In Hong Kong, Digital Realty is spinning up its second carrier-neutral data centre in the back half of 2021. Located in the urban area of Kwai Chung, HKG11 will deliver an additional 24 MW of critical IT capacity, right in the heart of Hong Kong’s rapidly developing data centre cluster.
Also on the horizon is Digital Seoul 1, a 12 MW facility scheduled to start operating in Q4 of 2021. The project was announced at a virtual groundbreaking ceremony in June last year, and represents a vital first step into the South Korean market which, despite being one of the most digitally-developed markets in the world, has often proved a tough nut to crack for international firms.
When selecting these sites, Fong explains that there are a number of factors that Digital Realty takes into account, from “land availability, access to power, domestic and international telecom services,” to “government stability and regulation, domestic adoption of hybrid cloud services, and international market interest.”
It’s an interesting market to operate in, says Fong. “APAC is not a single country like the US or a union like the EU, and that poses unique challenges in having to account for vastly differing regulatory frameworks when doing business, as well as culturally different ways of buying and selling.”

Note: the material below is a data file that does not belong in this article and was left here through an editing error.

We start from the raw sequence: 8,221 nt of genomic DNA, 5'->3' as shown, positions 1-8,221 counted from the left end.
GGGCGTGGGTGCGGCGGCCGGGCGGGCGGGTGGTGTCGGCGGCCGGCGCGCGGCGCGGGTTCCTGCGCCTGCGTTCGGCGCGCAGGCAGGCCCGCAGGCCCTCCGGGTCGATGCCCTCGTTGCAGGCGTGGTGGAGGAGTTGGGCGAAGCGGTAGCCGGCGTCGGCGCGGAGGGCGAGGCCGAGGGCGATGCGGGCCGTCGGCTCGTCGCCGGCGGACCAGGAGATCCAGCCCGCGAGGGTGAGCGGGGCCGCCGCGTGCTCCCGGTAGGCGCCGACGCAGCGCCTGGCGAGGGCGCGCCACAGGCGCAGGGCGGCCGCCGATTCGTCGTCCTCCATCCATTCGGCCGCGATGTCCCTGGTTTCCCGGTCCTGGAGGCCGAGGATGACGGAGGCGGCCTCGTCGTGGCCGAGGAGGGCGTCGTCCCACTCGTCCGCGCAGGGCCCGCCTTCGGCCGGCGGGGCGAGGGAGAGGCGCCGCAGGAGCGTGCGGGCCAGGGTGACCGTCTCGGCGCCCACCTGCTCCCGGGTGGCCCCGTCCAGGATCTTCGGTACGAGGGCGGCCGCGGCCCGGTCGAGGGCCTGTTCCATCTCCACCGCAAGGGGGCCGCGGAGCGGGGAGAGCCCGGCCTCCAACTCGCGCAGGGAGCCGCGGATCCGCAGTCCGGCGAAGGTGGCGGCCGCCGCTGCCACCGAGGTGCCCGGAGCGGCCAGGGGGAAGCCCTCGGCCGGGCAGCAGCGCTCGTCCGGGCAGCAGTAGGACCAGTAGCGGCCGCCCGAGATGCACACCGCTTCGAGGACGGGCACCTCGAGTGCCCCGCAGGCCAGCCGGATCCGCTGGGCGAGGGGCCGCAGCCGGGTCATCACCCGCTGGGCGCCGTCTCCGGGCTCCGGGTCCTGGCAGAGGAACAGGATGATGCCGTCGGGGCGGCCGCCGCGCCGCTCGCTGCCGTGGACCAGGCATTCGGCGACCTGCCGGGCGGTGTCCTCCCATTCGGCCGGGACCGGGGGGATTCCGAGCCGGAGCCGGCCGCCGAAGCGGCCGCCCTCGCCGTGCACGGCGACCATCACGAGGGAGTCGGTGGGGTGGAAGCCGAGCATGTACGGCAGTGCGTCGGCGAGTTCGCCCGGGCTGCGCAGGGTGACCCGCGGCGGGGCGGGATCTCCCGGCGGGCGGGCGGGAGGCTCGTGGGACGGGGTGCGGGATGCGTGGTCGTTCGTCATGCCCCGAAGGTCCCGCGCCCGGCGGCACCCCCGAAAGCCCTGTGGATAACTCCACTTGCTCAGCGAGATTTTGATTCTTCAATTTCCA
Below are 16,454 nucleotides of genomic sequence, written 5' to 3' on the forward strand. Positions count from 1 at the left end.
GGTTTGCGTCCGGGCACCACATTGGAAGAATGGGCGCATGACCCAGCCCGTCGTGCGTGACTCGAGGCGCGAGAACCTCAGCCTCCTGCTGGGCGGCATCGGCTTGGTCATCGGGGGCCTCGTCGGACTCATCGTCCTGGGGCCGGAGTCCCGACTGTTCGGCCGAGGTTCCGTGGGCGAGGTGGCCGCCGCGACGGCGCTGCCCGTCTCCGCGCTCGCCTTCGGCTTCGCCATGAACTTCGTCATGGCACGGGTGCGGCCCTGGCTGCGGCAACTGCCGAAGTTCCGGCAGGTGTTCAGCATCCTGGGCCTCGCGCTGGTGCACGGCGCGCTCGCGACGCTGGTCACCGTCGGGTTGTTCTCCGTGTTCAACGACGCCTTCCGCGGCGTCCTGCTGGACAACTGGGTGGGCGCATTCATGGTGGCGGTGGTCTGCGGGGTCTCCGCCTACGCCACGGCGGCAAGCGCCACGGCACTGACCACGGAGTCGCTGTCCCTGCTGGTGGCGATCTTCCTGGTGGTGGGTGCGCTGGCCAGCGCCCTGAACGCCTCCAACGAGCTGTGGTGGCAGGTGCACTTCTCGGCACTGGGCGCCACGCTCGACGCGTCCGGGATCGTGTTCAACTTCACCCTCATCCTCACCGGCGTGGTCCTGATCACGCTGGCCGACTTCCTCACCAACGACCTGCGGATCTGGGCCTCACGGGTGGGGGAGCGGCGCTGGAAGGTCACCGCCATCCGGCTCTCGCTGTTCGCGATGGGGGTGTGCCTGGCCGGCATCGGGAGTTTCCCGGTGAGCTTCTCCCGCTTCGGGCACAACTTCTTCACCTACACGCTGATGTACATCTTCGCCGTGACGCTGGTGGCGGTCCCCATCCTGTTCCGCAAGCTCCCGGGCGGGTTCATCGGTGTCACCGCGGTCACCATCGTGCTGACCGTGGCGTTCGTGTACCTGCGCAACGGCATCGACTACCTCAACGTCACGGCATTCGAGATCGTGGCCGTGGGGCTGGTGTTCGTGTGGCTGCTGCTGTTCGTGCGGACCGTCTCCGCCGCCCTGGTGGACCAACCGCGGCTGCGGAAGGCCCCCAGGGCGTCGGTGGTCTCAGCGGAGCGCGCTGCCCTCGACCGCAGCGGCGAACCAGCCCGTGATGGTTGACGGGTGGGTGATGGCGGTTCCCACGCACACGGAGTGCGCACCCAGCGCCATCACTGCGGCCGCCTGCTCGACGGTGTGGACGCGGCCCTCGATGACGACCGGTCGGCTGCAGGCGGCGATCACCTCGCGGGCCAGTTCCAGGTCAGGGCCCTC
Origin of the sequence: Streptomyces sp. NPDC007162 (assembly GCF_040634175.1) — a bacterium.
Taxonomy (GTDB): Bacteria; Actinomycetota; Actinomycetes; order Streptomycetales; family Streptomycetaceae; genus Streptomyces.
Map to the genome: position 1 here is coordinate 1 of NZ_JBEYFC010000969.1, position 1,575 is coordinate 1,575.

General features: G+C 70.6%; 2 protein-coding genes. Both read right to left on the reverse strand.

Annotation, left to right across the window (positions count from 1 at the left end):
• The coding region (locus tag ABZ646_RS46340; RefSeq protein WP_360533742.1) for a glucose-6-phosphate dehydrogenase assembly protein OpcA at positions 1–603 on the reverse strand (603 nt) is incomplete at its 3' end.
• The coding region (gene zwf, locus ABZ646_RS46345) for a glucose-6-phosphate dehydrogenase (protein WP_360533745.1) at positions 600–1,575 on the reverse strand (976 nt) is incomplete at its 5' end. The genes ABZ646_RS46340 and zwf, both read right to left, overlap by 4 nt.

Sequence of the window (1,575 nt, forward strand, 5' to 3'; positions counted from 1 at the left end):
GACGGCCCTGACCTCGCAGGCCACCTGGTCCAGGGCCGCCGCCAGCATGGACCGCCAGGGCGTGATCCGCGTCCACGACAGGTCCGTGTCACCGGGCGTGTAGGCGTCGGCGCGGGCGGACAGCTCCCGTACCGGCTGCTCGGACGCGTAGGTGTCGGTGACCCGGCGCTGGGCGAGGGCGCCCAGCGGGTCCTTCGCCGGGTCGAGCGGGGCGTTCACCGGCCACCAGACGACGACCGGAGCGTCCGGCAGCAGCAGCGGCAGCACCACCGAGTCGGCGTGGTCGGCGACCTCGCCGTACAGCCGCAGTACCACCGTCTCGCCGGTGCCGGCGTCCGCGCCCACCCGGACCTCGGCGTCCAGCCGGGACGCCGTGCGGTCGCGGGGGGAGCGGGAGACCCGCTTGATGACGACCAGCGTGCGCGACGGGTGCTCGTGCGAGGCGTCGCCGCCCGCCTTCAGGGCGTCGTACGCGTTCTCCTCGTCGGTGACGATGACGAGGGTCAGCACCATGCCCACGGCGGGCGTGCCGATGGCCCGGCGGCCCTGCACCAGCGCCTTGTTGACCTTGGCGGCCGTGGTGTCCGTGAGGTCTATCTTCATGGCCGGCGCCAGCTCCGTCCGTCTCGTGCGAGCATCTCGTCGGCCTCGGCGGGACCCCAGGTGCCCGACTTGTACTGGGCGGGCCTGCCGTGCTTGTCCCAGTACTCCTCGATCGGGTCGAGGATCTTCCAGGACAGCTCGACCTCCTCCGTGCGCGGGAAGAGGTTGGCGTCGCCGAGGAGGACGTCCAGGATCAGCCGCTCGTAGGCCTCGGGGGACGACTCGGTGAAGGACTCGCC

BOX OUT: Partnering for Success: Digital Realty and Newark Engineering
“Our strategic partners have played a critical role in supporting our business throughout the COVID-19 crisis. Our business relies on timely delivery of spares as a result of maintenance routines or break fix routines. Additionally, our construction program requires timely delivery of mechanical and electrical infrastructure. The pandemic has really highlighted how complex the supply chain and logistics systems are. With air freight severely impacted in early to mid-2020, our partners worked with us to provide updates on how their business continuity efforts were rolling out in support of our ongoing requirements,” says Fong.
“Newark Engineering has been one of our key partners since our first Singapore Data Centre (SIN10), they are also currently working with us to expand the partnership into our second Hong Kong facility (HKG11).
“They are also the local distributors for a number of key pieces of cooling equipment.”